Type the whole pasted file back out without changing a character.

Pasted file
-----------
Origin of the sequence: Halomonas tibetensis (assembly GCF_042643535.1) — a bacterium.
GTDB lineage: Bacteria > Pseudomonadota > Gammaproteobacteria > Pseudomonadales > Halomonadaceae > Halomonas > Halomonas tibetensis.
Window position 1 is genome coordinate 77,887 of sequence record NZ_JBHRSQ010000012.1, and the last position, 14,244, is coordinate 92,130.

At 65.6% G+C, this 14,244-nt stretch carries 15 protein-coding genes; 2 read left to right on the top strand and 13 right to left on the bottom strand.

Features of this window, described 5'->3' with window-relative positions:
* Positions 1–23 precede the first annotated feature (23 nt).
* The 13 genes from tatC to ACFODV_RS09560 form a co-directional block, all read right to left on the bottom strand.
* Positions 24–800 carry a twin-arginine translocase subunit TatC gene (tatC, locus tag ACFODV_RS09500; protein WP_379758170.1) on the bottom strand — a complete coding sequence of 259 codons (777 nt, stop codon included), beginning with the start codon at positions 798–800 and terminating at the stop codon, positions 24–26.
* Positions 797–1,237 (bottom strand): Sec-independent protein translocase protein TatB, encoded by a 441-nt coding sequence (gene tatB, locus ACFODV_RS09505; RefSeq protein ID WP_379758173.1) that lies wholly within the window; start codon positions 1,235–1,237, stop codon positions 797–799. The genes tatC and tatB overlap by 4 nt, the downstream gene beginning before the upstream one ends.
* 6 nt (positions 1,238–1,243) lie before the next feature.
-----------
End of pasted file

Origin of the sequence: Halomonas tibetensis (assembly GCF_042643535.1) — a bacterium.
GTDB lineage: Bacteria > Pseudomonadota > Gammaproteobacteria > Pseudomonadales > Halomonadaceae > Halomonas > Halomonas tibetensis.
Window position 1 is genome coordinate 77,887 of sequence record NZ_JBHRSQ010000012.1, and the last position, 14,244, is coordinate 92,130.

At 65.6% G+C, this 14,244-nt stretch carries 15 protein-coding genes; 2 read left to right on the top strand and 13 right to left on the bottom strand.

Features of this window, described 5'->3' with window-relative positions:
* Positions 1–23 precede the first annotated feature (23 nt).
* The 13 genes from tatC to ACFODV_RS09560 form a co-directional block, all read right to left on the bottom strand.
* Positions 24–800 carry a twin-arginine translocase subunit TatC gene (tatC, locus tag ACFODV_RS09500; protein WP_379758170.1) on the bottom strand — a complete coding sequence of 259 codons (777 nt, stop codon included), beginning with the start codon at positions 798–800 and terminating at the stop codon, positions 24–26.
* Positions 797–1,237 (bottom strand): Sec-independent protein translocase protein TatB, encoded by a 441-nt coding sequence (gene tatB, locus ACFODV_RS09505; RefSeq protein ID WP_379758173.1) that lies wholly within the window; start codon positions 1,235–1,237, stop codon positions 797–799. The genes tatC and tatB overlap by 4 nt, the downstream gene beginning before the upstream one ends.
* 6 nt (positions 1,238–1,243) lie before the next feature.